Saturday, January 01, 2005

Centering, Prayer

A sermon preached on December 31st, The Feast of the Holy Name (tr.)
At St. Paul's Episcopal Church, St. Joseph, MI

May the words of my mouth and the meditations of our hearts be acceptable in your sight, O Lord, our strength and our redeemer. Amen.

Well, here it is New Year’s Eve, we’re getting ready for another new year. I’m sure that many of us, if we stay up tonight to welcome in the New Year, will do so in the company of Regis Philbin, filling in for Dick Clark as the great crystal ball comes down in Times Square.

It’s a little funny that our attention should be simultaneously focused on something happening so far away. After all, the year changes here, too. Even when we lived in Chicago, and hour earlier than New York, we would watch as the year changed in Times Square and celebrate the New Year at eleven p.m. People gather in Times Square hours early, jockeying for good position to see the ball come down and maybe even be seen on national T.V. A friend of mine from seminary who grew up in Brooklyn is fond of calling New York City the center of the universe. If that’s true, then Times Square, especially on New Year’s Eve, must surely be the center of the center of the universe.

Continue reading Centering, Prayer

But contrast all of this hoopla and fanfare and nationally televised hubbub with the scene in the stable near Bethlehem. Jesus’ arrival isn’t broadcast or choreographed; in fact he comes on the scene accidentally, as it were, at the end of a long trip back home for Joseph. They aren’t able to find accommodation suitable even for peasants, much less the King of Kings. Once the umbilical cord is cut, Mary lays her unlikely baby in the closest thing to hand, an animal food trough. Commentary to this odd scene is not provided by the first-century equivalent of Dick Clark, but rather by shepherds, rough unreliable yokels who report seeing angels. For some reason, the angels themselves do not put in an appearance.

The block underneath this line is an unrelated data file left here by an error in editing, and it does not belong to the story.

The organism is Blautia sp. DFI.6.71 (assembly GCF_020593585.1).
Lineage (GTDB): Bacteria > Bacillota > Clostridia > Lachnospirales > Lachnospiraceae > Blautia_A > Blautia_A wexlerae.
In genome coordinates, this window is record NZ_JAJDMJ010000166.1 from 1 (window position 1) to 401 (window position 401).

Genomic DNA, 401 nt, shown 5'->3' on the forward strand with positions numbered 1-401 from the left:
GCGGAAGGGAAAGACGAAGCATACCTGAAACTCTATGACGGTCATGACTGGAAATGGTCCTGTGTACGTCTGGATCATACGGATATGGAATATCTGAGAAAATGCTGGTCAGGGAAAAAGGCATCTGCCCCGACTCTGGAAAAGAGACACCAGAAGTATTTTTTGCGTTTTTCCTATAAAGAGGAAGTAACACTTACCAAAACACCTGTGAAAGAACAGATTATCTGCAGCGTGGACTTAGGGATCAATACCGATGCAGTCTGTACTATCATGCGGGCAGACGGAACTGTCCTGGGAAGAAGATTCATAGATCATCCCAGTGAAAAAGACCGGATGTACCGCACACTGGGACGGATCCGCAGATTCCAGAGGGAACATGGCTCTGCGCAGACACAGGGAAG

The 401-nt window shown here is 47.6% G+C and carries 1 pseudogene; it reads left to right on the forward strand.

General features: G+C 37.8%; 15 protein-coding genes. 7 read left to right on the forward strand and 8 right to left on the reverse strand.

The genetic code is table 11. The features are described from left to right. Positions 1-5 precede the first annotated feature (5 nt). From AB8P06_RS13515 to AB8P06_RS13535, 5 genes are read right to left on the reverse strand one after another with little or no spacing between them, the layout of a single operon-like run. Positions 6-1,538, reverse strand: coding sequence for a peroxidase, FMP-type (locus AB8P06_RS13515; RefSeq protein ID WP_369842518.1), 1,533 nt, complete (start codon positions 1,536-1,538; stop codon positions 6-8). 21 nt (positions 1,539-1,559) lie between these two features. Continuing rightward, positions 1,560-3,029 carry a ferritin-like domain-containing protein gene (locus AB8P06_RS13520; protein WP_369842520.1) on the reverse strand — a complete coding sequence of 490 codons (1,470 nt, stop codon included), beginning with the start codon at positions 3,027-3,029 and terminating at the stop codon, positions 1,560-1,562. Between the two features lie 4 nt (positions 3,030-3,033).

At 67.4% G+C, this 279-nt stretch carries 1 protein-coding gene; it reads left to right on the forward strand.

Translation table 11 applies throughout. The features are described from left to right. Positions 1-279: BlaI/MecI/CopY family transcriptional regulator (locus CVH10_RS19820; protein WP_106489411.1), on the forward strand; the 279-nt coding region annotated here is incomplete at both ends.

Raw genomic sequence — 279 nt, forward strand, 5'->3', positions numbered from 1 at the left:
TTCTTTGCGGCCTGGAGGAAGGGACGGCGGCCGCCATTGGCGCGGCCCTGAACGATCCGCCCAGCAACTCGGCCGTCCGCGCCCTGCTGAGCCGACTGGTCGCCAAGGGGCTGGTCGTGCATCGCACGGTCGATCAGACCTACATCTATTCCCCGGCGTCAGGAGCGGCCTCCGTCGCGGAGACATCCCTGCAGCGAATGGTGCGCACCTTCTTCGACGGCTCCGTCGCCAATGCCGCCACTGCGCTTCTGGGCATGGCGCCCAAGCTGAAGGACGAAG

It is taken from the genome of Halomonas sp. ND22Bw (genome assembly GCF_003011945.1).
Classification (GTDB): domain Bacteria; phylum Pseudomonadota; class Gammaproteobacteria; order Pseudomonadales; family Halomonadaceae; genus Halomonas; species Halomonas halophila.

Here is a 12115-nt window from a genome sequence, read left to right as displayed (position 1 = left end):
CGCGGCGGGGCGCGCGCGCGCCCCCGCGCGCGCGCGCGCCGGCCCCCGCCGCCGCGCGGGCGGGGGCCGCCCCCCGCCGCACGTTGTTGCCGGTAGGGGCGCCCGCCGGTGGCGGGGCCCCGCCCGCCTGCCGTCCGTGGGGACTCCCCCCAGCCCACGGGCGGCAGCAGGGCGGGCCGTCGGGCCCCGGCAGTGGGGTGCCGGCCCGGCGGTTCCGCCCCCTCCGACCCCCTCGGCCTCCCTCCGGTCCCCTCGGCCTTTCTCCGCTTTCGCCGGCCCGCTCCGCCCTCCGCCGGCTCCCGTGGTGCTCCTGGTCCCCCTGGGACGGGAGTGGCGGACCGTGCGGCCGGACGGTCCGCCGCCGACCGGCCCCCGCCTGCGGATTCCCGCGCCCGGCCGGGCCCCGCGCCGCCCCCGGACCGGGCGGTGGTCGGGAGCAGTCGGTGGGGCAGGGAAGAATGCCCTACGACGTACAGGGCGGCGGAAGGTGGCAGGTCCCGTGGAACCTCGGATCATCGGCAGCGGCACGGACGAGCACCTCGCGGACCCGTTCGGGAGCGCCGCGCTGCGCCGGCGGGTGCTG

And then we have eight days of silence. Where did the Holy Family stay? What did they do? We are not told. But we do know that during these eight days, their child did not yet have a name. That would wait until he was circumcised according to the requirements of the covenant. And that then immediately precedes another thirty years or so of silence and anonymity when even the relatively dim lights of the gospels are not trained on the man. Jesus’ humble origins can hardly be overstated.

How much more amazing is it then, that Christians believe that this child is not only special but is God incarnate? In the reading from the letter to the Philippians tonight, Paul has just finished talking about the profound humility of Jesus. He says that Jesus, “though he was in the form of God did not regard equality with God as something to be exploited, but emptied himself, taking the form of a slave, being born in human likeness.”